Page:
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from the April 2015 issue

Ploughing the Fields of Snow

Morning comes with a denuded wind
empty of cock-crow
and summons of temple bells.

Sleep dissolves
into the alarm clock’s rebuke
yet eyelids droop
over eyes refusing to open
hands outstretch to meet love’s touch
and fall into emptiness.
I reach the window, a walking corpse,
draw the curtains.
The city, sparkling, unfolds.

Toronto, like a courtesan,
casts off her dark cloak
and shows off her seductive contours
clothed in white undergarments.

The Sun god sits shyly
like a morning lamp at the bedstead
while Lake Ontario lies unmoving,
caught in love’s languor.

You, Sun, are a wanderer in the arctic winter.
I, a roaming beggar, journeyed across a long sorrow
chased by war weapons.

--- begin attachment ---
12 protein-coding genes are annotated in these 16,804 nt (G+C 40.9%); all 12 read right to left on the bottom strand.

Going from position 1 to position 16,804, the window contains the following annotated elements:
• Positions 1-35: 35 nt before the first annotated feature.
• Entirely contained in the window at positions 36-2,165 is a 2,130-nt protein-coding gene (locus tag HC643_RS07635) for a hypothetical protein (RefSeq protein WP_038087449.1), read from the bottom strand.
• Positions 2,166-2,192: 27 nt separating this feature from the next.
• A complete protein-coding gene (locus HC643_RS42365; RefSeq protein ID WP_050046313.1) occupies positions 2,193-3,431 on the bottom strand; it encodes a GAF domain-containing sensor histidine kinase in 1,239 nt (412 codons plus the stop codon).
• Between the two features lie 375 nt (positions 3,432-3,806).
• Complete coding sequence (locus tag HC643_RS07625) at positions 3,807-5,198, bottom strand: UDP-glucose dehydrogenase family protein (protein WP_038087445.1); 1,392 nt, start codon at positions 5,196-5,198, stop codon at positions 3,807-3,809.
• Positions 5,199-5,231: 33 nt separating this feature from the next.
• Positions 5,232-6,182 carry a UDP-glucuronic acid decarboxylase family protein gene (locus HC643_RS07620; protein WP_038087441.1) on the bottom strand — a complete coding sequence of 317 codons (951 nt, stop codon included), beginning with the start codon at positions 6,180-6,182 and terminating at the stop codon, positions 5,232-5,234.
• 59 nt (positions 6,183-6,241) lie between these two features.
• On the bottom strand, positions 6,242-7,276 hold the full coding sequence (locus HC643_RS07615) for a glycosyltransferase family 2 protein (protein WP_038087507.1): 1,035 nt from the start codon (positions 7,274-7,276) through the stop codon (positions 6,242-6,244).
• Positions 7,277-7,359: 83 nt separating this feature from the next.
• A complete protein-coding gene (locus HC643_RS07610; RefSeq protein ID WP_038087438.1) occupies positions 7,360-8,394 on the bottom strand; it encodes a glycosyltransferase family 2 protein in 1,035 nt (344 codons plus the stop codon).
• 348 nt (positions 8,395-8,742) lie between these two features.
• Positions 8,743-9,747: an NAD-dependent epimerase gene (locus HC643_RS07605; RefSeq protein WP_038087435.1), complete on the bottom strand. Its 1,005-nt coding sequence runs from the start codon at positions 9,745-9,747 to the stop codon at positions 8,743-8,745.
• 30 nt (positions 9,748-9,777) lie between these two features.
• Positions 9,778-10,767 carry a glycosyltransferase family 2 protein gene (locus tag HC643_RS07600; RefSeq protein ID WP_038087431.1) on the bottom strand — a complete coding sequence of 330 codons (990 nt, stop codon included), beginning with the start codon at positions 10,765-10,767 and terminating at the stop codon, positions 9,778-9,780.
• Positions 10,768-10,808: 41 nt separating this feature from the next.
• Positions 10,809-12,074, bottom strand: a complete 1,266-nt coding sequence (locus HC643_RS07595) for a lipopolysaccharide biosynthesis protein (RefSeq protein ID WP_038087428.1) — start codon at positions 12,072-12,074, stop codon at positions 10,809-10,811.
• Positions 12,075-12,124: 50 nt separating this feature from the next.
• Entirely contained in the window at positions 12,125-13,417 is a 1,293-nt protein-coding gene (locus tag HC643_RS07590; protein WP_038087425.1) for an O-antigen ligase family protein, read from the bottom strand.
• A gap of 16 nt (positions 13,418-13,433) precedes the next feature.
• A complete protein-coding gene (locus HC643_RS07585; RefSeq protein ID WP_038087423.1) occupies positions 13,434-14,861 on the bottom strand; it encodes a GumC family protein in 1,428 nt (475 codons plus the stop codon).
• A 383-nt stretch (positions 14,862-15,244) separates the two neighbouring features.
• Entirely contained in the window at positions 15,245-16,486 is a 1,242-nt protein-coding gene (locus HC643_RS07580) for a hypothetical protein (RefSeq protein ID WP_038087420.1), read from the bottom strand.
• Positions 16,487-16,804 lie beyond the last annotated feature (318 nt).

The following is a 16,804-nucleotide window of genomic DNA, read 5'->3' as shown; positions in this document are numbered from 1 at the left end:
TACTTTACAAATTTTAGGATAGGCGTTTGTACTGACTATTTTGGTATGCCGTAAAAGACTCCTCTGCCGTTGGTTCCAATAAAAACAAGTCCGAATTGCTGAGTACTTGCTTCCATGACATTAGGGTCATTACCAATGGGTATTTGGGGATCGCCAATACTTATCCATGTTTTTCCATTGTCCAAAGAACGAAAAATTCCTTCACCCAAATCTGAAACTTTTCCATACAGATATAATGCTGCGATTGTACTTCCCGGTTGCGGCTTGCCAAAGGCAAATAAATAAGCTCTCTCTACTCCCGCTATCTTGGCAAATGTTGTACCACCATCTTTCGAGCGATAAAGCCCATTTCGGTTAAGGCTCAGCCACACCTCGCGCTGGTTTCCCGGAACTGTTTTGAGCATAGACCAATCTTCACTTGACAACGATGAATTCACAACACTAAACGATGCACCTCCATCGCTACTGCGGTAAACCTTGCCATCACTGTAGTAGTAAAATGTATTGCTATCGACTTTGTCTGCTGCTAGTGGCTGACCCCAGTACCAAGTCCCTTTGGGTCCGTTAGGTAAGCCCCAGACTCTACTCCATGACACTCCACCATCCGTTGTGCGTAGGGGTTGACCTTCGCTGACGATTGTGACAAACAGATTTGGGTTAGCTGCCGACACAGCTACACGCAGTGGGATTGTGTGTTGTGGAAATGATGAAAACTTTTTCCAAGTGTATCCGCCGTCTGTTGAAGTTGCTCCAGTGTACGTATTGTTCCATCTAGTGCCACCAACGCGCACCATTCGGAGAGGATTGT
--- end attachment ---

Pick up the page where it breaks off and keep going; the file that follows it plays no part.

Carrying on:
Who drove you here to become a refugee, too?

I wash, drink a cup of hot tea
and step into the street
into the battle frenzy of a snowstorm

Many days have passed since I escaped from war
and made my long journey
yet the shadow of war still follows me
close at heel.

Pine trees dripping ice
show their teeth
watching me lurch dangerously.

At the waste ground near the street corner
the old white woman
who delights in feeding the birds
smiles at me and says hello.

Predatory birds screech, pecking at their food
pigeons walk their pretty walk.
And among them, the common crows of my homeland
call out to their own.

Squeezed and spat out
by the machine
my body recovers in the evening.
Crowds of children swarm
in the waste ground at the street corner—

copper and gold-haired children
black-eyed, curly-headed children
yellow-skinned and slit-eyed children
fish-eyed Ethiopian children.
Among them our children,
holding their hands, laughing.

And in the midst of Toronto city
sparkling, as if covered in glowworms,
the CN building towers.

© 2000 by Thirumavalavan. Translation © 2015 by Lakshmi Holmström. All rights reserved.

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